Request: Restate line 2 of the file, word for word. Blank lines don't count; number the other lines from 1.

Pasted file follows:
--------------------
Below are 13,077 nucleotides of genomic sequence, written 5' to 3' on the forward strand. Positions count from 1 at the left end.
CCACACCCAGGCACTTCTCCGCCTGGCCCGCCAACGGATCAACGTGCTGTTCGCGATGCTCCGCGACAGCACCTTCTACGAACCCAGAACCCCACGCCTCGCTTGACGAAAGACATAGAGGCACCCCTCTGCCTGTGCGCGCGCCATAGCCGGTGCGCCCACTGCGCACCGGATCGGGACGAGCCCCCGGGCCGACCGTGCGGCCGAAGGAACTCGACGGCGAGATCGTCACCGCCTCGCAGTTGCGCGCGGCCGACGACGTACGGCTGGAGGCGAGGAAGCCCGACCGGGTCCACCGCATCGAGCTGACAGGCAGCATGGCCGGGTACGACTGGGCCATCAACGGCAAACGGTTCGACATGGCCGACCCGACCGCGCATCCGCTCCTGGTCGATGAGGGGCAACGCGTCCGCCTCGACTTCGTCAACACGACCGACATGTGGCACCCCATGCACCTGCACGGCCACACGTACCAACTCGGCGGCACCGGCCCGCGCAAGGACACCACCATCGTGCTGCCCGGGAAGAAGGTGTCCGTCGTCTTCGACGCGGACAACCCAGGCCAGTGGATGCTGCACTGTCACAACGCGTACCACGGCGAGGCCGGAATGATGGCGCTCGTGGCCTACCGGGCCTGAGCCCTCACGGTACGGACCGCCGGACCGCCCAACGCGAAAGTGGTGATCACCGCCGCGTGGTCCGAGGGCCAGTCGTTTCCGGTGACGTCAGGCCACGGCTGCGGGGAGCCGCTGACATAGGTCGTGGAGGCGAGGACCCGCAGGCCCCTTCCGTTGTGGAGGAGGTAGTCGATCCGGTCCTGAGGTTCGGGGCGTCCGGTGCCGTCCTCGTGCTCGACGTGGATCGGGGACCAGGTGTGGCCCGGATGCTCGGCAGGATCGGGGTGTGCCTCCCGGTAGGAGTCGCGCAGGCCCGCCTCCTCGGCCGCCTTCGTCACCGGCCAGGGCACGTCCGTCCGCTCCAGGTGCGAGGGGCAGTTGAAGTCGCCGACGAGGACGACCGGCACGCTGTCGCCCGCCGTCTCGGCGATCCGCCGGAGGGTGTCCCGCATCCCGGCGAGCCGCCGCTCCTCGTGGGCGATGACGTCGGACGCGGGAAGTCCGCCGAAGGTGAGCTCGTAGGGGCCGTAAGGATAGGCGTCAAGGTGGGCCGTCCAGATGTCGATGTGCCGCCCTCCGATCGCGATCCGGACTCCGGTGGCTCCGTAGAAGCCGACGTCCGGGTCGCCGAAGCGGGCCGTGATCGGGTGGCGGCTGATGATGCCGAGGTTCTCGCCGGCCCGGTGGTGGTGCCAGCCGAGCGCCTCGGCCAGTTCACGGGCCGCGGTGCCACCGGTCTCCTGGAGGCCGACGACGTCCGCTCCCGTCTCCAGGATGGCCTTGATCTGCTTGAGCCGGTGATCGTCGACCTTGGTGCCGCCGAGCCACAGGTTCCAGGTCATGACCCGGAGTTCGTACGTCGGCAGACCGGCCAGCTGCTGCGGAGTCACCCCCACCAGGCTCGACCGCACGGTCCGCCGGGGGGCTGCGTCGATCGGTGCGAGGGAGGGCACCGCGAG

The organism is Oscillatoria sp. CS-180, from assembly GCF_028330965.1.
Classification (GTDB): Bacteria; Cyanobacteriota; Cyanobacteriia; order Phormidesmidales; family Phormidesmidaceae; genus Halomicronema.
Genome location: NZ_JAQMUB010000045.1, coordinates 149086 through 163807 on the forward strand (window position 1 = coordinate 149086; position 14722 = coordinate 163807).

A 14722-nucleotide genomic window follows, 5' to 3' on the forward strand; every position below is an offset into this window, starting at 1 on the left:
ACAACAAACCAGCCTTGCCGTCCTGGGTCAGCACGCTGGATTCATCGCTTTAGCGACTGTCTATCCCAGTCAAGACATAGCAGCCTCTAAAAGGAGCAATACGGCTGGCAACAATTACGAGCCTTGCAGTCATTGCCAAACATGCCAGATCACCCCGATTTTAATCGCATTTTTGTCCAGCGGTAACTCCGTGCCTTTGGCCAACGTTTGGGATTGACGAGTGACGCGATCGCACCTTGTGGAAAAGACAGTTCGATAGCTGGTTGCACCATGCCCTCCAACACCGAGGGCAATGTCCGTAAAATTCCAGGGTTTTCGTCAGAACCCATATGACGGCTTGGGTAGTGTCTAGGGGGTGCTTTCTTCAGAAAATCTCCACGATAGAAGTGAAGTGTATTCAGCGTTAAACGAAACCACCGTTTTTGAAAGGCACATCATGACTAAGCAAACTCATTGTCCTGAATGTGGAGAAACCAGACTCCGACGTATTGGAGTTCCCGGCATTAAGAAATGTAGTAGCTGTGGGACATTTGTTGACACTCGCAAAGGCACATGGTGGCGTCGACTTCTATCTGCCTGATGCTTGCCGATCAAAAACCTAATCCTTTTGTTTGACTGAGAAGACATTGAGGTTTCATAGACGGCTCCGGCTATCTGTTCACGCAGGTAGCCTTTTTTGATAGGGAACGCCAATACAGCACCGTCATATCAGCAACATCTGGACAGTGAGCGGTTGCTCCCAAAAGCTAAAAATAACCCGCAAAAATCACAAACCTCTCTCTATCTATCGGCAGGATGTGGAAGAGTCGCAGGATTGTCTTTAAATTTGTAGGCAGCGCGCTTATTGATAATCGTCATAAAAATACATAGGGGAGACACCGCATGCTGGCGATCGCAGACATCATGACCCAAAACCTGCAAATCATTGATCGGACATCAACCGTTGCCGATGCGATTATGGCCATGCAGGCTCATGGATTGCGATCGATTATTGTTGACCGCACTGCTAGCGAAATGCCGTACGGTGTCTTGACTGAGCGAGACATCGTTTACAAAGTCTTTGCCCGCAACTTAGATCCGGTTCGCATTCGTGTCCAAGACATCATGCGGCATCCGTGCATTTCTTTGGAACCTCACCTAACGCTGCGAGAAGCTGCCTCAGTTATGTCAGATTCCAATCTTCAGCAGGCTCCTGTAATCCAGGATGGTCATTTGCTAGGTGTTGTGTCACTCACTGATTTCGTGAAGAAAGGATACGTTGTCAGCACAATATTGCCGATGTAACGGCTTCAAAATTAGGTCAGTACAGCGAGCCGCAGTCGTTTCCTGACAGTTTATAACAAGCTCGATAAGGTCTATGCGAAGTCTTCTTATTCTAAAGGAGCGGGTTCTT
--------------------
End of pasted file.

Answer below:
CCACACCCAGGCACTTCTCCGCCTGGCCCGCCAACGGATCAACGTGCTGTTCGCGATGCTCCGCGACAGCACCTTCTACGAACCCAGAACCCCACGCCTCGCTTGACGAAAGACATAGAGGCACCCCTCTGCCTGTGCGCGCGCCATAGCCGGTGCGCCCACTGCGCACCGGATCGGGACGAGCCCCCGGGCCGACCGTGCGGCCGAAGGAACTCGACGGCGAGATCGTCACCGCCTCGCAGTTGCGCGCGGCCGACGACGTACGGCTGGAGGCGAGGAAGCCCGACCGGGTCCACCGCATCGAGCTGACAGGCAGCATGGCCGGGTACGACTGGGCCATCAACGGCAAACGGTTCGACATGGCCGACCCGACCGCGCATCCGCTCCTGGTCGATGAGGGGCAACGCGTCCGCCTCGACTTCGTCAACACGACCGACATGTGGCACCCCATGCACCTGCACGGCCACACGTACCAACTCGGCGGCACCGGCCCGCGCAAGGACACCACCATCGTGCTGCCCGGGAAGAAGGTGTCCGTCGTCTTCGACGCGGACAACCCAGGCCAGTGGATGCTGCACTGTCACAACGCGTACCACGGCGAGGCCGGAATGATGGCGCTCGTGGCCTACCGGGCCTGAGCCCTCACGGTACGGACCGCCGGACCGCCCAACGCGAAAGTGGTGATCACCGCCGCGTGGTCCGAGGGCCAGTCGTTTCCGGTGACGTCAGGCCACGGCTGCGGGGAGCCGCTGACATAGGTCGTGGAGGCGAGGACCCGCAGGCCCCTTCCGTTGTGGAGGAGGTAGTCGATCCGGTCCTGAGGTTCGGGGCGTCCGGTGCCGTCCTCGTGCTCGACGTGGATCGGGGACCAGGTGTGGCCCGGATGCTCGGCAGGATCGGGGTGTGCCTCCCGGTAGGAGTCGCGCAGGCCCGCCTCCTCGGCCGCCTTCGTCACCGGCCAGGGCACGTCCGTCCGCTCCAGGTGCGAGGGGCAGTTGAAGTCGCCGACGAGGACGACCGGCACGCTGTCGCCCGCCGTCTCGGCGATCCGCCGGAGGGTGTCCCGCATCCCGGCGAGCCGCCGCTCCTCGTGGGCGATGACGTCGGACGCGGGAAGTCCGCCGAAGGTGAGCTCGTAGGGGCCGTAAGGATAGGCGTCAAGGTGGGCCGTCCAGATGTCGATGTGCCGCCCTCCGATCGCGATCCGGACTCCGGTGGCTCCGTAGAAGCCGACGTCCGGGTCGCCGAAGCGGGCCGTGATCGGGTGGCGGCTGATGATGCCGAGGTTCTCGCCGGCCCGGTGGTGGTGCCAGCCGAGCGCCTCGGCCAGTTCACGGGCCGCGGTGCCACCGGTCTCCTGGAGGCCGACGACGTCCGCTCCCGTCTCCAGGATGGCCTTGATCTGCTTGAGCCGGTGATCGTCGACCTTGGTGCCGCCGAGCCACAGGTTCCAGGTCATGACCCGGAGTTCGTACGTCGGCAGACCGGCCAGCTGCTGCGGAGTCACCCCCACCAGGCTCGACCGCACGGTCCGCCGGGGGGCTGCGTCGATCGGTGCGAGGGAGGGCACCGCGAG